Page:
Former US Vice-President Al Gore made an emotional return to the US Congress to testify about global warming.
Al Gore brought 500,000 letters urging action on climate change
The winner of an Oscar for his film on climate change, An Inconvenient Truth, told a large crowd that "our world faces a true planetary emergency".
He said the US should freeze carbon dioxide emissions and push for a strong climate change treaty to replace the Kyoto Protocol which expires in 2012.
Mr Gore came under fire for his own high energy use at his Tennessee home.
He called his first appearance in Congress since losing the 2000 presidential race to George W Bush "an emotional occasion".
Mr Gore spoke first to a joint session of two House of Representative committees on energy and environmental issues and then the Senate Environment and Public Works Committee.
"This problem is burning a hole at the top of the world in the ice cover that is one of the principal ways our planet cools itself," he said.
"If it goes, it won't come back on any timescale relevant to the human species."
Mr Gore had with him boxes which he said contained more than 500,000 letters asking Congress to take action to stop global warming.
The measures he suggested included a freeze on carbon dioxide emissions; requiring corporations to disclose emissions in their reports; and a tough international treaty to limit global warming pollutants, to succeed the Kyoto Protocol.
But critics questioned the science behind global warming theory and criticised Mr Gore's personal energy use.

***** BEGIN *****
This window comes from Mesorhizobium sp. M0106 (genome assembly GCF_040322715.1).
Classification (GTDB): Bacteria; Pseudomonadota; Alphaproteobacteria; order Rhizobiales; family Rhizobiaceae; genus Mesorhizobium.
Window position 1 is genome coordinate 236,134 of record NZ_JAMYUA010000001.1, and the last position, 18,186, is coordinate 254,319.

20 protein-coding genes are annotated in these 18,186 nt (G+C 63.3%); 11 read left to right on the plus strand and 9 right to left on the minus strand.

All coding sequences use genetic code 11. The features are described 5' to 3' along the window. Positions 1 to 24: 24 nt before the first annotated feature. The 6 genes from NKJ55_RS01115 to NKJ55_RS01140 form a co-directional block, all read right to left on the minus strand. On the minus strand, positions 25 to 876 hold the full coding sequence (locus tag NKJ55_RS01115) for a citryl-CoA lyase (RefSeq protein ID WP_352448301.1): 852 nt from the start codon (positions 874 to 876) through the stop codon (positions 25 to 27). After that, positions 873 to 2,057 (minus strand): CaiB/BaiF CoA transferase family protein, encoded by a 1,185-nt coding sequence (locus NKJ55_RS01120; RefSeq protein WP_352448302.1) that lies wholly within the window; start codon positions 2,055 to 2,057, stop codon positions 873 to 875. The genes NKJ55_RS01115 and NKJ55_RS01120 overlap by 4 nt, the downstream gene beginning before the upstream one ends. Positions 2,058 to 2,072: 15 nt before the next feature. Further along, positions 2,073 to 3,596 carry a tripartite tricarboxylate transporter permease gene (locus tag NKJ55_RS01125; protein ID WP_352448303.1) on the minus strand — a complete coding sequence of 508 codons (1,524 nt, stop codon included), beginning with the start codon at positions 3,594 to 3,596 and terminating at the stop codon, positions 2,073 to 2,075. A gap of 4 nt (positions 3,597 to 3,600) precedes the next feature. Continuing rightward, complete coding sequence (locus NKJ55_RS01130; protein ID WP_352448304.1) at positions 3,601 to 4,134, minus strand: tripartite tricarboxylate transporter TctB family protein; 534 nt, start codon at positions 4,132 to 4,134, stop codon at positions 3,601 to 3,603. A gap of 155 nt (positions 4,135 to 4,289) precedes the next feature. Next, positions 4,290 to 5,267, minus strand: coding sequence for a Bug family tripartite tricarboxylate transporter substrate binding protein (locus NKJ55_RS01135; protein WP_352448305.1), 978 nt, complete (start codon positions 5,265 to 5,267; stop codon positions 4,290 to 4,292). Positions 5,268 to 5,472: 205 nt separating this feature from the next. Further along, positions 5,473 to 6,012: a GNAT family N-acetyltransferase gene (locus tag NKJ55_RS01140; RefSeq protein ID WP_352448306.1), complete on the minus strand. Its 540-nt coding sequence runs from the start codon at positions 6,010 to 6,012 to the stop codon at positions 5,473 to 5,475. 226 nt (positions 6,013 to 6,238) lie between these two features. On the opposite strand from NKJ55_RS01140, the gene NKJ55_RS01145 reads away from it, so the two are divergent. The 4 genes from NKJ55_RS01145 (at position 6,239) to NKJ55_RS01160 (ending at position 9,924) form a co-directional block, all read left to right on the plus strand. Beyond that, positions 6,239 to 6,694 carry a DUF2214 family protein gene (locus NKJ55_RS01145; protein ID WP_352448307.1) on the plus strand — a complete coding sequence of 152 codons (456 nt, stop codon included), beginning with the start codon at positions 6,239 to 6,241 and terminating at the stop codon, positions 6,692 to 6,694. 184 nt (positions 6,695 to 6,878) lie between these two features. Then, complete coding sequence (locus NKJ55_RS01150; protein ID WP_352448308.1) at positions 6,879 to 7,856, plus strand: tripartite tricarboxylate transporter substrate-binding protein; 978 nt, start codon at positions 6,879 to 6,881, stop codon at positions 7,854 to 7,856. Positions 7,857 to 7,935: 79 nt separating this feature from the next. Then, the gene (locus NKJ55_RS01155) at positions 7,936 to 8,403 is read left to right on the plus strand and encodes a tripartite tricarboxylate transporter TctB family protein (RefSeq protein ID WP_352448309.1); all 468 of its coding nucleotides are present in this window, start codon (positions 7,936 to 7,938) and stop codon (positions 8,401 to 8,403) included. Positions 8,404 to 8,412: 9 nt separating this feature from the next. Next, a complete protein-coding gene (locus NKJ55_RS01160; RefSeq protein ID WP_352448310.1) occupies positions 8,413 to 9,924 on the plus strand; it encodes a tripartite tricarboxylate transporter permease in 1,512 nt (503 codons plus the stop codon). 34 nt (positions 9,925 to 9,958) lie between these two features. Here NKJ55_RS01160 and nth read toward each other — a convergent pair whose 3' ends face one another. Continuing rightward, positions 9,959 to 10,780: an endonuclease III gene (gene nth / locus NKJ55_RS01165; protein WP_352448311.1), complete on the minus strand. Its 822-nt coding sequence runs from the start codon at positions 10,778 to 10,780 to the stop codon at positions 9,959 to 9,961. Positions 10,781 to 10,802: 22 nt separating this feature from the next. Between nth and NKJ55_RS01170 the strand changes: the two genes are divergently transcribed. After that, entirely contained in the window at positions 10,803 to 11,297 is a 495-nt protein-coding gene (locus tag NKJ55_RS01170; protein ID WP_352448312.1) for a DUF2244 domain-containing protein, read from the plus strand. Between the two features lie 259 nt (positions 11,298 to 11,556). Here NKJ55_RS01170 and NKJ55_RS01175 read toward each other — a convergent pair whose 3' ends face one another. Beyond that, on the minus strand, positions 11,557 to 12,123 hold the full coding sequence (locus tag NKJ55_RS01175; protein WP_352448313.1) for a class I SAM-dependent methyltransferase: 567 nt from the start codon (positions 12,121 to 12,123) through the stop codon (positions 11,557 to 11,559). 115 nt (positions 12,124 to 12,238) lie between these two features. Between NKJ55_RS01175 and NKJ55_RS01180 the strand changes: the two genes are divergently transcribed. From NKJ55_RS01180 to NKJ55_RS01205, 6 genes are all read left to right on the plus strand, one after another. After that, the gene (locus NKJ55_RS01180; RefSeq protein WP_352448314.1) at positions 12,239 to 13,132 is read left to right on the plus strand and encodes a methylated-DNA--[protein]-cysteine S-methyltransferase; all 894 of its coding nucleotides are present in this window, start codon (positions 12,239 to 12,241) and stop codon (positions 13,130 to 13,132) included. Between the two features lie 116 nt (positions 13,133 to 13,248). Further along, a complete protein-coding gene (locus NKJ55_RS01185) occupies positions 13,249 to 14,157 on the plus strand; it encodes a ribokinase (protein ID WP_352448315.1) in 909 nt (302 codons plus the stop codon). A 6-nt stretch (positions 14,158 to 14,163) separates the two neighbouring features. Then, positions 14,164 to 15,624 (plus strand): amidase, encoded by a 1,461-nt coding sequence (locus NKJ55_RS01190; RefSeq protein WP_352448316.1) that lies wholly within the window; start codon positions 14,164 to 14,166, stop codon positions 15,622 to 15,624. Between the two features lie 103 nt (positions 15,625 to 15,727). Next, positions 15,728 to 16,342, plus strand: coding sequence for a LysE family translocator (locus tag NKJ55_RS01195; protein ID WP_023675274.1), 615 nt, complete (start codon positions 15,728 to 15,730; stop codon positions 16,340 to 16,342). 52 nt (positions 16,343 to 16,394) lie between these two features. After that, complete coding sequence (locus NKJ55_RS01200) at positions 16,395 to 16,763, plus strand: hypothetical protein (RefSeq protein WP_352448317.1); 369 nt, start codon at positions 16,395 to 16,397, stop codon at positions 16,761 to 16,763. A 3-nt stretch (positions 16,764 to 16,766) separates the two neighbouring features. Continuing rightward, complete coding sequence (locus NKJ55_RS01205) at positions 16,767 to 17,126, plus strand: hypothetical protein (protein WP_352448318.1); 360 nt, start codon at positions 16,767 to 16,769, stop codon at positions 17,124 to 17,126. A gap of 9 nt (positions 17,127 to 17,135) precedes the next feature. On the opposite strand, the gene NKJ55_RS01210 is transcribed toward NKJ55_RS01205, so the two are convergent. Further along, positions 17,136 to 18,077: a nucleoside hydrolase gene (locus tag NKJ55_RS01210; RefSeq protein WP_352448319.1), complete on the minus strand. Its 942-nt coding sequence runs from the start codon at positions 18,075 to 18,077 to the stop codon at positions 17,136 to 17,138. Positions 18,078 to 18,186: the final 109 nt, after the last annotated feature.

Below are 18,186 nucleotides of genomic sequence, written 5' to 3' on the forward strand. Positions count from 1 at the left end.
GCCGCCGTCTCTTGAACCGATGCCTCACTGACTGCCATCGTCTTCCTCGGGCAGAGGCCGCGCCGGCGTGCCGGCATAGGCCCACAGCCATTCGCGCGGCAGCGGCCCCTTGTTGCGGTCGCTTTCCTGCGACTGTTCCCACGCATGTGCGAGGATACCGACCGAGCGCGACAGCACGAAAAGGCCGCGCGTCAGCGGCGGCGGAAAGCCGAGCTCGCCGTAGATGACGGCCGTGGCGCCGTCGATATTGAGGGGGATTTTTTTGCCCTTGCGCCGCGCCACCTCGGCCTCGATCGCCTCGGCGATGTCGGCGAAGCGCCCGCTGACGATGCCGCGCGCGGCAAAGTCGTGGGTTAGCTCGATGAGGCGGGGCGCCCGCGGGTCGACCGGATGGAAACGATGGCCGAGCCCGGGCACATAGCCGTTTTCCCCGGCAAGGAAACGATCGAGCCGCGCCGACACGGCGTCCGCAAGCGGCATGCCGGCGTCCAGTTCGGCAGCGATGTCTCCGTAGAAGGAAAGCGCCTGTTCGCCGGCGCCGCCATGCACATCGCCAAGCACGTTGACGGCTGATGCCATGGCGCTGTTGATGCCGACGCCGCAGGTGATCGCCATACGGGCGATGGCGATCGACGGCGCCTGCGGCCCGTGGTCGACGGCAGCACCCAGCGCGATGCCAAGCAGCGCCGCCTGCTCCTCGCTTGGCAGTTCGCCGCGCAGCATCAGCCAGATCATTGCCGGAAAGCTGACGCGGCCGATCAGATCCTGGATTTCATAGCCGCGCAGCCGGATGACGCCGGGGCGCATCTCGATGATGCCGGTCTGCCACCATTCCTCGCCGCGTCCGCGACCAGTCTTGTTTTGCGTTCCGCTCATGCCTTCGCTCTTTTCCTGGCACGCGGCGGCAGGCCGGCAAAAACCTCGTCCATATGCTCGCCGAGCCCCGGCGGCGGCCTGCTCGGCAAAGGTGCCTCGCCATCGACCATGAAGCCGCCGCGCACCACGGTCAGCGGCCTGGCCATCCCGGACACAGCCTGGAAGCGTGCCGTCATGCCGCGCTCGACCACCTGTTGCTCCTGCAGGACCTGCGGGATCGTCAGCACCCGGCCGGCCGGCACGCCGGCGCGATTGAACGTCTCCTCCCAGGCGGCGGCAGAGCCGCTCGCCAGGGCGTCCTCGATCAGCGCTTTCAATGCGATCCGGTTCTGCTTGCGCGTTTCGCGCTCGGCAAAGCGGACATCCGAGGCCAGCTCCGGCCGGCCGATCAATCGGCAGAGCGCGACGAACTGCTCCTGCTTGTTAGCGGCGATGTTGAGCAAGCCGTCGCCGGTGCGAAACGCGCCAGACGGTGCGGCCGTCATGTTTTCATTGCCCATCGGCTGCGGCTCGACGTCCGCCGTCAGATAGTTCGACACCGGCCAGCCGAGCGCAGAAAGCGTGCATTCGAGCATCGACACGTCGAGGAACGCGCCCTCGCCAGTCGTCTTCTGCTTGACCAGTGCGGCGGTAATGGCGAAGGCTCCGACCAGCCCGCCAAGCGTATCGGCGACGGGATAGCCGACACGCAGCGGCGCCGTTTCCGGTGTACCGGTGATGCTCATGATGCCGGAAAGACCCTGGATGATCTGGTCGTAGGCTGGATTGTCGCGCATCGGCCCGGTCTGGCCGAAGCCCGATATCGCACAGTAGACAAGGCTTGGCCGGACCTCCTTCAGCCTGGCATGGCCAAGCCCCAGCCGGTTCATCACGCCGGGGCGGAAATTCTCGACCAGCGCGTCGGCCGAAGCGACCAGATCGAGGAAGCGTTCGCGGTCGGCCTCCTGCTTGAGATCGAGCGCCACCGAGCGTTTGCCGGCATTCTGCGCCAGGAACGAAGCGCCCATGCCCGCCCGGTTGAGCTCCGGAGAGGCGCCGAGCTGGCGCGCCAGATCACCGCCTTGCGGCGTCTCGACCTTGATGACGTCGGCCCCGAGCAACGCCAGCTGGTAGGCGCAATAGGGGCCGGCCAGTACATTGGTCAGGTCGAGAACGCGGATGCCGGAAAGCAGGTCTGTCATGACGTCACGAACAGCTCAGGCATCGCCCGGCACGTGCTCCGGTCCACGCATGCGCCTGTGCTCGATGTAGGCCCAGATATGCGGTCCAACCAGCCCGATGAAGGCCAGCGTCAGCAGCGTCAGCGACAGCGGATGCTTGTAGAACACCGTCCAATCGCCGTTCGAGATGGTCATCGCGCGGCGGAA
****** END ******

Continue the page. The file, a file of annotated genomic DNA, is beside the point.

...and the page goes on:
Senator James Inhofe challenged Mr Gore to consume no more energy at home than the average American.
Mr Gore said: "We live a carbon-neutral life, senator, and both of my businesses are carbon-neutral... we do not contribute to the problem that I am joining with others to solve."
Mr Gore wants to freeze, then lower, carbon dioxide emissions
Representative Joe Barton, the leading Republican on the House Energy and Commerce Committee, challenged global warming science as "uneven and evolving".
"You're not just off a little, you're totally wrong," he said of Mr Gore's conclusions that carbon dioxide emissions contribute to global warming.
Mr Barton said freezing carbon emissions would harm Americans and lead to "no new industry, no new people and no new cars".
Mr Gore's star has been rising lately.
His documentary won two Oscars; he has been nominated for a Nobel Peace Prize and several opinion polls in the US show him among the top potential contenders for the presidency, although he says he has no plans to run again.